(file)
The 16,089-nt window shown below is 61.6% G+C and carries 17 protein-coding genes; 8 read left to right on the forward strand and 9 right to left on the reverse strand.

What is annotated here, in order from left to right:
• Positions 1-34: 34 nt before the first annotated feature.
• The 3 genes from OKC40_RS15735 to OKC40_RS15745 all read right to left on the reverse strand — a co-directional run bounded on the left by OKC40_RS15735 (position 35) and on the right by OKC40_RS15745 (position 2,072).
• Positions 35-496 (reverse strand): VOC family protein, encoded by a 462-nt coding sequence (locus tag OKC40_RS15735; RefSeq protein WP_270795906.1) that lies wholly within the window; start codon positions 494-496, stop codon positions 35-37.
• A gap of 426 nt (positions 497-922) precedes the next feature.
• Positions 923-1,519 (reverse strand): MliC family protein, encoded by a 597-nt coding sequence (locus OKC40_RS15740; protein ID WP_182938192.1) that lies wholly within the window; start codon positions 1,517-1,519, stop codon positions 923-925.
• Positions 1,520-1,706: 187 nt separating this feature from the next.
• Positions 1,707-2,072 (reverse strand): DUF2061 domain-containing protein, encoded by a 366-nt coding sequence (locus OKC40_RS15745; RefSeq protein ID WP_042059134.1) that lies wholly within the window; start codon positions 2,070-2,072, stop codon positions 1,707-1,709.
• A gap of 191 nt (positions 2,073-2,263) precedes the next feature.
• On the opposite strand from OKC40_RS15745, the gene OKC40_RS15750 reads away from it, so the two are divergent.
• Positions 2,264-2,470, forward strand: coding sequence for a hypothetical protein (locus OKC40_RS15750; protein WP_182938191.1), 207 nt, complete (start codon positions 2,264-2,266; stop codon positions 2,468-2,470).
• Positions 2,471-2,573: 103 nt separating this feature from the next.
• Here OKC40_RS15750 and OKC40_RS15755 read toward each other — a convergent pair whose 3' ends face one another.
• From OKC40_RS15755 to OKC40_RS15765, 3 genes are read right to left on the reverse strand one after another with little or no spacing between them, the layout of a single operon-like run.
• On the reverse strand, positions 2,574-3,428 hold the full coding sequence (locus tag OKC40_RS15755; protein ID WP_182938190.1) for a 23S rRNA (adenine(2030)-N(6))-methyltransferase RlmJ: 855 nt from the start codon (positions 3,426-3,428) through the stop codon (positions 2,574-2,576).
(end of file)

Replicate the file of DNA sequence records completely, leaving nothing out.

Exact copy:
The 16,089-nt window shown below is 61.6% G+C and carries 17 protein-coding genes; 8 read left to right on the forward strand and 9 right to left on the reverse strand.

What is annotated here, in order from left to right:
• Positions 1-34: 34 nt before the first annotated feature.
• The 3 genes from OKC40_RS15735 to OKC40_RS15745 all read right to left on the reverse strand — a co-directional run bounded on the left by OKC40_RS15735 (position 35) and on the right by OKC40_RS15745 (position 2,072).
• Positions 35-496 (reverse strand): VOC family protein, encoded by a 462-nt coding sequence (locus tag OKC40_RS15735; RefSeq protein WP_270795906.1) that lies wholly within the window; start codon positions 494-496, stop codon positions 35-37.
• A gap of 426 nt (positions 497-922) precedes the next feature.
• Positions 923-1,519 (reverse strand): MliC family protein, encoded by a 597-nt coding sequence (locus OKC40_RS15740; protein ID WP_182938192.1) that lies wholly within the window; start codon positions 1,517-1,519, stop codon positions 923-925.
• Positions 1,520-1,706: 187 nt separating this feature from the next.
• Positions 1,707-2,072 (reverse strand): DUF2061 domain-containing protein, encoded by a 366-nt coding sequence (locus OKC40_RS15745; RefSeq protein ID WP_042059134.1) that lies wholly within the window; start codon positions 2,070-2,072, stop codon positions 1,707-1,709.
• A gap of 191 nt (positions 2,073-2,263) precedes the next feature.
• On the opposite strand from OKC40_RS15745, the gene OKC40_RS15750 reads away from it, so the two are divergent.
• Positions 2,264-2,470, forward strand: coding sequence for a hypothetical protein (locus OKC40_RS15750; protein WP_182938191.1), 207 nt, complete (start codon positions 2,264-2,266; stop codon positions 2,468-2,470).
• Positions 2,471-2,573: 103 nt separating this feature from the next.
• Here OKC40_RS15750 and OKC40_RS15755 read toward each other — a convergent pair whose 3' ends face one another.
• From OKC40_RS15755 to OKC40_RS15765, 3 genes are read right to left on the reverse strand one after another with little or no spacing between them, the layout of a single operon-like run.
• On the reverse strand, positions 2,574-3,428 hold the full coding sequence (locus tag OKC40_RS15755; protein ID WP_182938190.1) for a 23S rRNA (adenine(2030)-N(6))-methyltransferase RlmJ: 855 nt from the start codon (positions 3,426-3,428) through the stop codon (positions 2,574-2,576).